Dear Prince: You had me at ‘Controversy’

Somehow it’s hard to imagine Prince resting in peace. In the afterlife, I see him making divine music, dancing up a storm and–yes–throwing shade all over the place.

Many of us fans may believe we really understood Prince, really “got” him. My own sense is that he probably experienced great happiness, tremendous joy, and deep dark times. He certainly lived; no doubt there were few things he wanted to try that he didn’t try.PRINCE

The first concert I ever went to was Prince: The LoveSexy Tour. My boyfriend and I were among the fans at Joe Louis Arena in Detroit on Halloween in 1988.

RELATED: See list of every concert Prince played in the state of Michigan

Random concert impressions:

  • Sheila E. being a virtuoso on the drums
  • Prince playing the keyboard rising from the stage atop a heart-shaped column
  • There was a bed on the stage
  • There was a basketball hoop on the stage
  • There was a full-scale replica of his Ford Thunderbird on the stage

Memory is not always reliable, but I have a strong recollection of my first Prince moment: Hearing “Controversy,” on Radio Belize. I must have been around 12 years old.

“I just can’t believe
All the things people say, controversy
Am I black or white?
Am I straight or gay? Controversy

Do I believe in God?
Do I believe in me?
Controversy, controversy
Controversy.” 

[Release date: October 14, 1981]

Any guesses which line jumped out at me? I was impressed by the music, and blown away by the reference to being biracial; I could not recall ever hearing such a thing in music.

Learning of Prince’s death felt like a light going out. One moment he was here: bright and eternal. The next, gone. It was good to live in a world in which Prince also lived. Now I console myself with my concert memories, my Prince music collection (good thing I kept his CDs), and the thought that we shared a planet for a time.

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Warning, this blog is personal: Last night I wept at the Tears for Fears concert in Kansas City

You’ve seen this: Concert footage in which fans are crying. I never understood it. Sure, the music is great and the band members are (sometimes) good looking, but weeping at a concert?

Last night I wept at the Tears for Fears concert in Kansas City. On and off, from the first strains of “Everybody Wants To Rule The World,” through the encore “Woman in Chains” and “Shout.”

Tears for Fears played the Uptown Theater in Kansas City, Missouri on June 15, 2015.
Tears for Fears played the Uptown Theater in Kansas City, Missouri on June 15, 2015.

There was something in those familiar, loved songs–rendered even better and new again live–that hit me in the heart. Hearing Roland Orzabal (best voice in pop music) got right in amongst me. Also, the band seemed to see the fans as a mass audience of old friends, with warm smiles and genuine enjoyment of the crowd.

The years–with all the good and bad they have held–rolled over me again and again.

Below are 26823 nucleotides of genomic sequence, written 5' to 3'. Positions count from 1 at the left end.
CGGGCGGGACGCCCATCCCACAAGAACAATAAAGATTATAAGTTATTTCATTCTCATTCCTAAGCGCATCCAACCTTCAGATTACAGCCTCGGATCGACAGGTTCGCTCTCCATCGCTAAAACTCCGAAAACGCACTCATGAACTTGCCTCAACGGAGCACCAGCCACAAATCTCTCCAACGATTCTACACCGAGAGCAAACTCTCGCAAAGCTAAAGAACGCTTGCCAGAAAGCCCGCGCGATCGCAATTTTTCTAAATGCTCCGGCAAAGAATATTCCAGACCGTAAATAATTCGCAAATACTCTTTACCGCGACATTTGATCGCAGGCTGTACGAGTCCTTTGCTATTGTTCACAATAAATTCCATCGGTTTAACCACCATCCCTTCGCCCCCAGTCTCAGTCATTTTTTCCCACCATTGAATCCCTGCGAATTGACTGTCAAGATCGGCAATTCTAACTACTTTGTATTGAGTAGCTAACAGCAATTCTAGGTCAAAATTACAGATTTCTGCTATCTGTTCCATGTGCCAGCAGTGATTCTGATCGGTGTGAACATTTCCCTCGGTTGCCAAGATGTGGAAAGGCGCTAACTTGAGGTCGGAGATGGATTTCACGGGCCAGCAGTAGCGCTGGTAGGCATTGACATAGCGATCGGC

And there’s another, very important thing. For a variety of reasons, I have never settled down in a geographic place. A sense of only partially belonging here or there is something I am now used to, and most of the time I don’t even think about it.

MORE: Holly’s Tears for Fears Spotify playlist (You haven’t lived until you’ve heard Orzabal cover “Creep” by Radiohead)

Last night, I think I was moved, in part, because I remembered that I belong to a generation and I (finally) understood something about what that means. In a hall full of singing, dancing and cheering strangers (average age around 42, I’d guess), I felt connected. Music carries us through time. So, I suppose I will always have a “place.”

Artwork on the shirt I bought at the concert on June 15, 2015.
Artwork on the shirt I bought at the concert on June 15, 2015.

RIP Anne Tkach: I hardly knew you, but now I know you were amazing

Here’s how I knew Anne Tkach: As Adam Hesed’s girlfriend, who came with him to family gatherings throughout the year: Thanksgiving, birthdays, Christmas. She was warm and kind, but we never really had a deep conversation; now I wish we had.

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It’s a little complicated: Adam Hesed is a member of my sister-in-law Emily Edgell’s (nee Shavers) family: a clan that includes blood ties as well as family by choice. Because Emily and my brother Randy have the biggest house and yard, we tend to do the major occasions there.

I knew that Anne and Adam were involved with music–I did not know that Anne was a big deal on the St. Louis music scene, playing in bands and supporting her fellow musicians in all kinds of ways.

On April 9, Anne died in a house fire. She was 48 years old. You can read about what happened here.

My mother told me the news; she had just seen Anne at Easter Sunday festivities, which I missed–driving back to Kansas City, where I live.

Checking Anne’s Facebook profile, I learned just how much she impacted the community in life–and about the shockwaves and despair her death left in its wake.

READ: This tribute in The Riverfront Times

On April 18, I attended Anne’s funeral in Webster Groves; Emmanuel Episcopal Church was packed–standing room only, This is where I learned a great deal more about Anne; that she was deeply loved by a lot of people–because she was generous, humble, and loved to knit. That she also loved to wear overalls I already knew. Also, that she loved Adam Hesed.

The sadness I felt was mostly for the living: Adam, Anne’s father Peter, Emily, the Hesed family. But, I also wished I had known Anne better.

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